Senator the Hon. Mathias Cormann
Minister for Finance
Leader of the Government in the Senate
Senator for Western Australia
NATALIE BARR: For more, I’m joined by Finance Minister Mathias Cormann this morning. Good morning to you.
MATHIAS CORMANN: Good morning.
NATALIE BARR: The bottom line was helped by savings on the NDIS. $4.6 billion was budgeted for but that was actually never spent. Is that the right way to balance the books?
MATHIAS CORMANN: We have actually more than doubled spending on the NDIS over the last 12 months, increasing the number of participants by 115,000 to 300,000. Over the last three years we have increased the number of participants in the NDIS tenfold from 30,000 three years ago to 300,000. It is a massive undertaking. It is a very important undertaking. We are implementing it as fast as we can, but we need to ensure providers in the market are able to keep up with the level of demand. There is a lot more work to be done and we are doing the best we can.
NATALIE BARR: There seems to be a problem there, doesn’t there? Paralympian Dylan Alcott tweeted yesterday. He said he is devastated, the budget surplus is due to savings through the NDIS funding delays. He says he sees the heartbroken families of people who try to get NDIS funding and can’t. He is calling on the Government to fix this. He is one of our greatest ever wheelchair athletes. You think he would know. What is your response to that?
MATHIAS CORMANN: I agree with him and we are working to fix it. We are going through a massive reform exercise. The level of support people with a disability used to get in Australia was completely inadequate. So instead of providing funding at a state level to a number of organisations and then they have to do the best they can, we are giving essentially every single Australian with a disability who needs that level of support access to that support. It is a massive increase in services and the provider market across the community needs to develop in order to be able to meet that demand as well as making sure that the funding is there. The funding is there. The money is in the Budget. But we can only spend at the pace that the market is able to develop to meet that demand. Our objective is to get to the full $500,000 participants as soon as we can. We have increased from 30,000 to 300,000 participants over the last three years, including 115,000 additional this past year. But yes, of course, we have to continue to go as fast as we can.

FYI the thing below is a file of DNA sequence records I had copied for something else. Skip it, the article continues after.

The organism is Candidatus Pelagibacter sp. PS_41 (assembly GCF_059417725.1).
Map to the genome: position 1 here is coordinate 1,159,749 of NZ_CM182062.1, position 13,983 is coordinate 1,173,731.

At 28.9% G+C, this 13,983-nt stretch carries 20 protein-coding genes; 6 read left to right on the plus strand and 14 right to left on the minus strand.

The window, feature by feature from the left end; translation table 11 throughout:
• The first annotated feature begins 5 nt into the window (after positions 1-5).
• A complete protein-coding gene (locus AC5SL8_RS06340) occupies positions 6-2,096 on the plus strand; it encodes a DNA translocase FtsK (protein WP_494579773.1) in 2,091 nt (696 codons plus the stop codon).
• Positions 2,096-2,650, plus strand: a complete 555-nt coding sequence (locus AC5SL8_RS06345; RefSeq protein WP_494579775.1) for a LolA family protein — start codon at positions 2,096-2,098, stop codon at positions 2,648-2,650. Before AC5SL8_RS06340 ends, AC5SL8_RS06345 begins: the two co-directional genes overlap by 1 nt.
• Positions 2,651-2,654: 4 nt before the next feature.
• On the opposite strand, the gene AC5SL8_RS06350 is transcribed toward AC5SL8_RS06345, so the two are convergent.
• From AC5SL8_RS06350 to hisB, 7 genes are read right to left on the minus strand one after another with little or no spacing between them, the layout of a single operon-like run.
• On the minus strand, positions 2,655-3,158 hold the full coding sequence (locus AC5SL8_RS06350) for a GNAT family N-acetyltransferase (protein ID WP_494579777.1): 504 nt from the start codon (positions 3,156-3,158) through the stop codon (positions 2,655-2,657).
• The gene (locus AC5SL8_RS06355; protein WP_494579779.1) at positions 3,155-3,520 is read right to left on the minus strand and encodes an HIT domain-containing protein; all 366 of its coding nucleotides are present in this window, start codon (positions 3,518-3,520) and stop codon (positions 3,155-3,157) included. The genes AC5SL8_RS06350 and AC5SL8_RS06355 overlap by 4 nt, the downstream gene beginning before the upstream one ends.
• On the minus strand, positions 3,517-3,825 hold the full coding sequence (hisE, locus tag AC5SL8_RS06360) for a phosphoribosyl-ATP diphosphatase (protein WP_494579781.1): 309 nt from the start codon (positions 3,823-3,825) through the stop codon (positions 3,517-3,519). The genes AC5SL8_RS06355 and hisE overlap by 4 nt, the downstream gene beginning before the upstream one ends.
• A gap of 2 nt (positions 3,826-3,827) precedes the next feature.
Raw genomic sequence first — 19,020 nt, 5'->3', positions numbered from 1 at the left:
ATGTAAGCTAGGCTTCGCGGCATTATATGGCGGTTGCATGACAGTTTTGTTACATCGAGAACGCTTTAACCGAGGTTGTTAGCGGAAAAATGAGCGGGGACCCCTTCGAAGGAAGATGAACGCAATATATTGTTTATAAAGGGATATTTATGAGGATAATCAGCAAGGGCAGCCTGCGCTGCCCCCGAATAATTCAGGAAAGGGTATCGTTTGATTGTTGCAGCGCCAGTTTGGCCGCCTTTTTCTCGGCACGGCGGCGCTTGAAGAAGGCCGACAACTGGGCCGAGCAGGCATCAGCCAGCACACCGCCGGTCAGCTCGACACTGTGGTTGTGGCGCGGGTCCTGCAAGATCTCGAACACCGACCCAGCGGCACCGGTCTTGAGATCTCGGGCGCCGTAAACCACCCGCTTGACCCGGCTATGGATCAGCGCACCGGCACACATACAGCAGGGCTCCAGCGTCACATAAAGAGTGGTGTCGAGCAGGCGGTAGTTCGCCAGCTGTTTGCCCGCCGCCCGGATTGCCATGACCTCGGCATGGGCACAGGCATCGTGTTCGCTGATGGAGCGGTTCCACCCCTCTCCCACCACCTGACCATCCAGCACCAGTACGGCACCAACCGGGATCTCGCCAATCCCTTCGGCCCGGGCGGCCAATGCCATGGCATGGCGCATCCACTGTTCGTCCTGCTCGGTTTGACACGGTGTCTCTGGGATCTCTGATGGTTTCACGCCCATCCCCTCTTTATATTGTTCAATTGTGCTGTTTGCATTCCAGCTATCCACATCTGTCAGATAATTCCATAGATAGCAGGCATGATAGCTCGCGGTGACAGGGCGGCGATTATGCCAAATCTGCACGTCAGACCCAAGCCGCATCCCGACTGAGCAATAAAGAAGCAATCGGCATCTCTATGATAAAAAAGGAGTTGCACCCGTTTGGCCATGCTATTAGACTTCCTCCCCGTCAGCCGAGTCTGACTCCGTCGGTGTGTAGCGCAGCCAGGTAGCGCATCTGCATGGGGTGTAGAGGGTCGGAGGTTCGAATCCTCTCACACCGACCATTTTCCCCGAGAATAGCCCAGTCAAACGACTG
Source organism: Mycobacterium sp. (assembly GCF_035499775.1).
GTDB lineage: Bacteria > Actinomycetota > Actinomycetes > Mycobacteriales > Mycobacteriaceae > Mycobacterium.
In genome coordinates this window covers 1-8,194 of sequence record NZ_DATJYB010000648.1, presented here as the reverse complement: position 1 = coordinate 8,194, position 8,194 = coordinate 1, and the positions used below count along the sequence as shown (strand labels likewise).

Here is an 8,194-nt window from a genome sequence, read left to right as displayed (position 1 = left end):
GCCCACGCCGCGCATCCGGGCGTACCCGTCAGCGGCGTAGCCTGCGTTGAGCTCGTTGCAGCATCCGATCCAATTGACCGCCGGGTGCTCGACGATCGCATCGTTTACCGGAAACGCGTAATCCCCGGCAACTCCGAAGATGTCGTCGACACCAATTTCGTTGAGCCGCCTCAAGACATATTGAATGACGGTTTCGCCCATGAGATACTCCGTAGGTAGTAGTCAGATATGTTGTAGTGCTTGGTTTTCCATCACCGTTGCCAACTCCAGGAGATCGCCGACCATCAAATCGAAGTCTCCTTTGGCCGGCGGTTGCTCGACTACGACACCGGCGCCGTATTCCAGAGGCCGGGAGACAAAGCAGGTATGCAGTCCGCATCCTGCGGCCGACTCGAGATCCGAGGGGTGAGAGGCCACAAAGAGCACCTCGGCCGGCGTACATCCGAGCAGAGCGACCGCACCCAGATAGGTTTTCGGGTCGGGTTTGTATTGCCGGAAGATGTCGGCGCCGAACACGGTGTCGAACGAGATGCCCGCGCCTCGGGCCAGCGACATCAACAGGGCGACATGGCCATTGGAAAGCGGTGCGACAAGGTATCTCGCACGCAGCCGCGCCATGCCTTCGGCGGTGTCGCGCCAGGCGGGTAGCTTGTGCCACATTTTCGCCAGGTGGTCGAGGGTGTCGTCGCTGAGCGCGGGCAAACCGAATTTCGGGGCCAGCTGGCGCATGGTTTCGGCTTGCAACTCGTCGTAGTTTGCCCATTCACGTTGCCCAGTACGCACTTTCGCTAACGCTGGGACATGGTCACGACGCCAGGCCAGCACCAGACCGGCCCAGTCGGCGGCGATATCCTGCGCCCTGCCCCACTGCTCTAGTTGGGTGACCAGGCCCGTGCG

NATALIE BARR: Why do we need a surplus right now? Economic growth is slowing, unemployment is up 5.3 per cent, that’s the highest in 12 months. Is the economy as healthy as you guys are making it sound?
MATHIAS CORMANN: Our economy continues to grow. We are facing global headwinds. We are dealing with the consequences of the floods earlier in the year as well as with the consequences and the impact of the drought. We have delivered $300 billion worth of income tax cuts. Over the last two months, about $16 billion income tax relief has been put back into the pockets of hard-working Australians. We are investing about $100 billion in infrastructure over the next decade. We are making decisions to invest. We are providing record funding for schools, hospital, disability services, welfare. But Government needs to live within its means, because if we don’t, we have to impose higher taxes in the future, which would weaken the economy when we want to continue to strengthen it.
NATALIE BARR: Household debt is huge, wages are flat, underemployment is much bigger than the unemployment rate and you guys are saying yes, but we’ve got a surplus. It just seems like the wrong time to be growing that surplus, doesn’t it?
MATHIAS CORMANN: The employment growth is higher than it has been over the long run average at 2.6 per cent. Wages growth is higher than it has been since 2013-14. At 2.3 per cent itt is running above inflation of 1.6 per cent. We are continuing to work hard to build a stronger economy to ensure that into the future even more Australians can get into work and can get better wages over time.
NATALIE BARR: Okay. Thank you very much for your time this morning Minister.
MATHIAS CORMANN: Always good to talk to you.